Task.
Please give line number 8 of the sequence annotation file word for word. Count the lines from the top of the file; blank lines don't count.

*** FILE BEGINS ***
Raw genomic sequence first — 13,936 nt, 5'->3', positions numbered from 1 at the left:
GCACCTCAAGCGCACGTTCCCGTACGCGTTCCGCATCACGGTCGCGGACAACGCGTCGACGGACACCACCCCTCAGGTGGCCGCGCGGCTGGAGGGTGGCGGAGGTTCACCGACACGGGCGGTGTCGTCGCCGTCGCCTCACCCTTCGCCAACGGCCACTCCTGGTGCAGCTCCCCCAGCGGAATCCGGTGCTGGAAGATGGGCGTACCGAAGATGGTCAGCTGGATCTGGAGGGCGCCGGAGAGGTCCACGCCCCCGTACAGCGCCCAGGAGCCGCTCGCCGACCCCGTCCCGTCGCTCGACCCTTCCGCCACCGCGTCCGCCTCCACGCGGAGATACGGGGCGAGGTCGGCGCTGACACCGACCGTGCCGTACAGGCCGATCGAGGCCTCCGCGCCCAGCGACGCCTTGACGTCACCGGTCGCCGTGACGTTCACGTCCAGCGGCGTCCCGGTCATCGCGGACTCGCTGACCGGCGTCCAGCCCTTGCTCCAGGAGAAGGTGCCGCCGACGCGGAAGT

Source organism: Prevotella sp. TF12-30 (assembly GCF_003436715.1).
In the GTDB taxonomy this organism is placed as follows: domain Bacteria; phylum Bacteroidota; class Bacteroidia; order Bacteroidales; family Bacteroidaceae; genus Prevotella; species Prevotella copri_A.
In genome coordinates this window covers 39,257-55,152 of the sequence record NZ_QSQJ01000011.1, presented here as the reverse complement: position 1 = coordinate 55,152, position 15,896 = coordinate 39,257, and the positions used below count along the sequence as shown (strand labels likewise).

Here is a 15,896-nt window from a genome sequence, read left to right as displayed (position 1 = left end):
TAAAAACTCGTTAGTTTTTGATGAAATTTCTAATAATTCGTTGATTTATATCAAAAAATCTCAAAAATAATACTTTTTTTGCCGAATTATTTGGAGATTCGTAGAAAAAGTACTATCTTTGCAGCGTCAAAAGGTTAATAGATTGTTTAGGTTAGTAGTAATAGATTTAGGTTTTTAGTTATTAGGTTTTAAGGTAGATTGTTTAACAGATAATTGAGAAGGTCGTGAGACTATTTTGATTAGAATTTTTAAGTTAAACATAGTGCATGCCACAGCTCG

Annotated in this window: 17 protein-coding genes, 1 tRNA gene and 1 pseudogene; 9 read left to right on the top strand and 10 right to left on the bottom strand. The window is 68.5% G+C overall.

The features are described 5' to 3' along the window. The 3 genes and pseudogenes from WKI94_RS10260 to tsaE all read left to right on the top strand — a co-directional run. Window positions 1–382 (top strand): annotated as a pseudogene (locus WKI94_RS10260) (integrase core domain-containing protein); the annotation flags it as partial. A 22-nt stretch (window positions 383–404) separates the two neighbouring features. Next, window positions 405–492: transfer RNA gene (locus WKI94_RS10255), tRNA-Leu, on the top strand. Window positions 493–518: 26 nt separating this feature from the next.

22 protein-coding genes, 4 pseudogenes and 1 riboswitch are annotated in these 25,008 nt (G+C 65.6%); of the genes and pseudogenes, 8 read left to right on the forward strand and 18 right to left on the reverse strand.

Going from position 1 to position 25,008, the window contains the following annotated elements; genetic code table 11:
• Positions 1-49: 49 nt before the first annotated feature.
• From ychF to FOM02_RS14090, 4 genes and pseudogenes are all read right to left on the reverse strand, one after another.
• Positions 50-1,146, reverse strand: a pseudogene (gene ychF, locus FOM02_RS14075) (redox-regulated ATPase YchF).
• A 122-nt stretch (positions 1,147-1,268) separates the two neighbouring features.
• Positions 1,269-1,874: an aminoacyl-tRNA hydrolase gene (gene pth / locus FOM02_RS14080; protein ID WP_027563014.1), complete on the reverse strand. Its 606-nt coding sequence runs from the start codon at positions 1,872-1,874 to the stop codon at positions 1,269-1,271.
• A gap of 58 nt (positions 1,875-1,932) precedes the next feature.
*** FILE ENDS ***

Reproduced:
Annotated in this window: 17 protein-coding genes, 1 tRNA gene and 1 pseudogene; 9 read left to right on the top strand and 10 right to left on the bottom strand. The window is 68.5% G+C overall.